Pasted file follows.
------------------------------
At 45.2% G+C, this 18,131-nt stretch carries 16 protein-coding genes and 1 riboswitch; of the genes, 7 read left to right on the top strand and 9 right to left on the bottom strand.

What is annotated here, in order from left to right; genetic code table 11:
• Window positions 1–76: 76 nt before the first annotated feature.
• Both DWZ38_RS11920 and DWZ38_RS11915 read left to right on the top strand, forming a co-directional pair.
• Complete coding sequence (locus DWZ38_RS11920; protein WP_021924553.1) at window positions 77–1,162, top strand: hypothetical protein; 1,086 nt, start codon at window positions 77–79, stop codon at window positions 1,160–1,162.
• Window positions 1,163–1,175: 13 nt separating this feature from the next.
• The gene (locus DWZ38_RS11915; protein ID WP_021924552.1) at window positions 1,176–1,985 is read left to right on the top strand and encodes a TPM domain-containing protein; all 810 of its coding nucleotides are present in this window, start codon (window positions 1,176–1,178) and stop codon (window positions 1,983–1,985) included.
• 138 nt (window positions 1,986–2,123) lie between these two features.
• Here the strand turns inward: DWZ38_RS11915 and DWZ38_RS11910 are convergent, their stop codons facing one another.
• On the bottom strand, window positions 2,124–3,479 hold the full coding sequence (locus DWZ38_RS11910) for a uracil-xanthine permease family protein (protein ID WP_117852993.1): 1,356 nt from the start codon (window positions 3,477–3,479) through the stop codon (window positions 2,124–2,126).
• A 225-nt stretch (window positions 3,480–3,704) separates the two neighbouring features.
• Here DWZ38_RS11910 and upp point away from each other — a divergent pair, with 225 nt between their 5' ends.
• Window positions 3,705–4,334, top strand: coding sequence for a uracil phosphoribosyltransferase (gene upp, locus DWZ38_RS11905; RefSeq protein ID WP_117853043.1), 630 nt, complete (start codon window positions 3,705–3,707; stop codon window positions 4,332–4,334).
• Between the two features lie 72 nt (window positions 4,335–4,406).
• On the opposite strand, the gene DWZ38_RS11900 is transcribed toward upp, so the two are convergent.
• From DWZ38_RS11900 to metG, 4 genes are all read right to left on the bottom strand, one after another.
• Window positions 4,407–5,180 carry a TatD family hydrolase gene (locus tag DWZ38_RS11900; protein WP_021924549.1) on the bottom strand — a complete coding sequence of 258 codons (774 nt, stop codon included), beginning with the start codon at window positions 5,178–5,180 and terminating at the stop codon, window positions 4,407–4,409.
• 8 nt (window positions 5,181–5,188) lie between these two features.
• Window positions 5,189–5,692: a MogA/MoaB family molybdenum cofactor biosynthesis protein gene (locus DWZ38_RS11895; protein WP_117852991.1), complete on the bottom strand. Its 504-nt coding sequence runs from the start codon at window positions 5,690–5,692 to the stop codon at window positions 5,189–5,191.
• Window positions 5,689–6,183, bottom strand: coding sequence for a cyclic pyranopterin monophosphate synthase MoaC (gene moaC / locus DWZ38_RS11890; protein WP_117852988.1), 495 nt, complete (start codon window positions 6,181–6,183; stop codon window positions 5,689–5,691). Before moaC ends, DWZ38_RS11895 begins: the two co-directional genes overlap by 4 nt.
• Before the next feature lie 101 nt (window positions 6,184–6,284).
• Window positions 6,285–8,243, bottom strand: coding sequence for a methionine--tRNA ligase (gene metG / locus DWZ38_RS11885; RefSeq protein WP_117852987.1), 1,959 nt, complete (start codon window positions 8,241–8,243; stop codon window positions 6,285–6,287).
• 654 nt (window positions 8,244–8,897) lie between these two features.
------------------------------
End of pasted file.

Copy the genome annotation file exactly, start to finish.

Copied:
At 45.2% G+C, this 18,131-nt stretch carries 16 protein-coding genes and 1 riboswitch; of the genes, 7 read left to right on the top strand and 9 right to left on the bottom strand.

What is annotated here, in order from left to right; genetic code table 11:
• Window positions 1–76: 76 nt before the first annotated feature.
• Both DWZ38_RS11920 and DWZ38_RS11915 read left to right on the top strand, forming a co-directional pair.
• Complete coding sequence (locus DWZ38_RS11920; protein WP_021924553.1) at window positions 77–1,162, top strand: hypothetical protein; 1,086 nt, start codon at window positions 77–79, stop codon at window positions 1,160–1,162.
• Window positions 1,163–1,175: 13 nt separating this feature from the next.
• The gene (locus DWZ38_RS11915; protein ID WP_021924552.1) at window positions 1,176–1,985 is read left to right on the top strand and encodes a TPM domain-containing protein; all 810 of its coding nucleotides are present in this window, start codon (window positions 1,176–1,178) and stop codon (window positions 1,983–1,985) included.
• 138 nt (window positions 1,986–2,123) lie between these two features.
• Here the strand turns inward: DWZ38_RS11915 and DWZ38_RS11910 are convergent, their stop codons facing one another.
• On the bottom strand, window positions 2,124–3,479 hold the full coding sequence (locus DWZ38_RS11910) for a uracil-xanthine permease family protein (protein ID WP_117852993.1): 1,356 nt from the start codon (window positions 3,477–3,479) through the stop codon (window positions 2,124–2,126).
• A 225-nt stretch (window positions 3,480–3,704) separates the two neighbouring features.
• Here DWZ38_RS11910 and upp point away from each other — a divergent pair, with 225 nt between their 5' ends.
• Window positions 3,705–4,334, top strand: coding sequence for a uracil phosphoribosyltransferase (gene upp, locus DWZ38_RS11905; RefSeq protein ID WP_117853043.1), 630 nt, complete (start codon window positions 3,705–3,707; stop codon window positions 4,332–4,334).
• Between the two features lie 72 nt (window positions 4,335–4,406).
• On the opposite strand, the gene DWZ38_RS11900 is transcribed toward upp, so the two are convergent.
• From DWZ38_RS11900 to metG, 4 genes are all read right to left on the bottom strand, one after another.
• Window positions 4,407–5,180 carry a TatD family hydrolase gene (locus tag DWZ38_RS11900; protein WP_021924549.1) on the bottom strand — a complete coding sequence of 258 codons (774 nt, stop codon included), beginning with the start codon at window positions 5,178–5,180 and terminating at the stop codon, window positions 4,407–4,409.
• 8 nt (window positions 5,181–5,188) lie between these two features.
• Window positions 5,189–5,692: a MogA/MoaB family molybdenum cofactor biosynthesis protein gene (locus DWZ38_RS11895; protein WP_117852991.1), complete on the bottom strand. Its 504-nt coding sequence runs from the start codon at window positions 5,690–5,692 to the stop codon at window positions 5,189–5,191.
• Window positions 5,689–6,183, bottom strand: coding sequence for a cyclic pyranopterin monophosphate synthase MoaC (gene moaC / locus DWZ38_RS11890; protein WP_117852988.1), 495 nt, complete (start codon window positions 6,181–6,183; stop codon window positions 5,689–5,691). Before moaC ends, DWZ38_RS11895 begins: the two co-directional genes overlap by 4 nt.
• Before the next feature lie 101 nt (window positions 6,184–6,284).
• Window positions 6,285–8,243, bottom strand: coding sequence for a methionine--tRNA ligase (gene metG / locus DWZ38_RS11885; RefSeq protein WP_117852987.1), 1,959 nt, complete (start codon window positions 8,241–8,243; stop codon window positions 6,285–6,287).
• 654 nt (window positions 8,244–8,897) lie between these two features.